- Stop the progression of scoliosis
- Lessen the curve
- Avoidance of complications in adulthood, such as lung disease due to restriction of a deformed chest cavity
- Efforts to restore some symmetry to the torso and pelvic areas.
- Supporting the vertebrae.
- This can be done with or without hardware, such as steel rods, screws, or hooks.
- Procedures can be done with or without spinal fusion.
- Epiphysiodesis—This procedure is designed to stop growth on one side of the spine. The other side of the spine will continue to grow. There will be slow, progressive correction.
- Vertebral body stapling—Staples are used through thoracoscope and insterted into the spine. The staple acts as a clamp to stabilize the spine. Depending on the severity of the curve, a rod may be used to stabilize the spine while it heals.
- Vertebral wedge osteotomy—A wedge-shaped portion of the bone in the spine is cut out on one side of the curve. The open space left in the spine is then closed together. A temporary rod is inserted while the bones heal.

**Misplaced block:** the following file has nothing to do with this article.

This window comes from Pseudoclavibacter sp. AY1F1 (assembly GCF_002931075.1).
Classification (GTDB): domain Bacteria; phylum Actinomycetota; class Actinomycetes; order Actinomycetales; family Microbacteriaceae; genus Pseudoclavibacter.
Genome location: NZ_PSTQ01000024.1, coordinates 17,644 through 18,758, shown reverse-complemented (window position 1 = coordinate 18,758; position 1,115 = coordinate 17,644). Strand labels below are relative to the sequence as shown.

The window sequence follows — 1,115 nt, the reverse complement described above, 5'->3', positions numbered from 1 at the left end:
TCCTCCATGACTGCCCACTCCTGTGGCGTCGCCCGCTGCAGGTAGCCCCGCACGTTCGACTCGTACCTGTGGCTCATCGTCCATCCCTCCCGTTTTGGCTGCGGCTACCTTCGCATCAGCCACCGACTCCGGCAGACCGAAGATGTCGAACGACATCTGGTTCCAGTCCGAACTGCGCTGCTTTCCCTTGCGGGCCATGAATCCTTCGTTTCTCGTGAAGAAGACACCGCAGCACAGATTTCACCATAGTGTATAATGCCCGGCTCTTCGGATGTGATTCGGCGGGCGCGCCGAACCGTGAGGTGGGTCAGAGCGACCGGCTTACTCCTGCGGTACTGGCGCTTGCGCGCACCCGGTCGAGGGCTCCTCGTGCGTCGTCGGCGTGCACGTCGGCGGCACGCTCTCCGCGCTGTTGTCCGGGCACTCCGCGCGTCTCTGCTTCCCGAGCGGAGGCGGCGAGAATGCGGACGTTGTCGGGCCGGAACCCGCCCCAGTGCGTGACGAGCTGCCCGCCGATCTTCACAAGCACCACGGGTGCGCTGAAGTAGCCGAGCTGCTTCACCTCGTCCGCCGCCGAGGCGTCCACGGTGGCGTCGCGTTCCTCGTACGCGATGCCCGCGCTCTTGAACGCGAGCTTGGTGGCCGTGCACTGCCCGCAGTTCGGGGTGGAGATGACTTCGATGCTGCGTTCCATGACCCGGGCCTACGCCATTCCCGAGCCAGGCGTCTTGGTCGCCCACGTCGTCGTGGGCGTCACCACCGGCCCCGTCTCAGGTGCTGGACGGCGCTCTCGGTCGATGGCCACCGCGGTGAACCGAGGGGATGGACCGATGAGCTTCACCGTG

- Magnetically controlled growing rods—A rod is implanted to straighten the spine. Growth adjustments to the rod are done with a magnet, minimizing invasive surgical procedures.
Altaf F, Gibson A, et al. Adolescent idiopathic scoliosis. BMJ. 2013;346:f2508..
Idiopathic scoliosis in children and adolescents. American Academy of Orthopedic Surgeons Ortho Info website. Available at: http://orthoinfo.aaos.org/topic.cfm?topic=A00353. Updated March 2010. Accessed November 22, 2013.
Kim KT, Park KJ, et al. Osteotomy of the spine to correct spinal deformity. Asian Spine J. 2009;3(2):113-123.
Maruyama T, Takeshita K. Surgical treatments of scoliosis: A review of techniques currently applied. Scoliosis. 2008;3:6.
Reddi V, Clarke DV Jr, et al. Anterior thoracoscopic instrumentation in adolescent idiopathic scoliosis: a systematic review. 2008;33(18):1986-1994.
Scoliosis. EBSCO DynaMed website. Available at: https://dynamed.ebscohost.com/about/about-us. Updated October 29, 2013. Accessed November 22, 2013.
Trobisch P, Suess O, et al. Idiopathic scoliosis. Dtsch Arztebl Int. 2010 Dec;107(49):875-883.
- Reviewer: Michael Woods, MD
- Review Date: 11/2013 -
- Update Date: 11/22/2013 -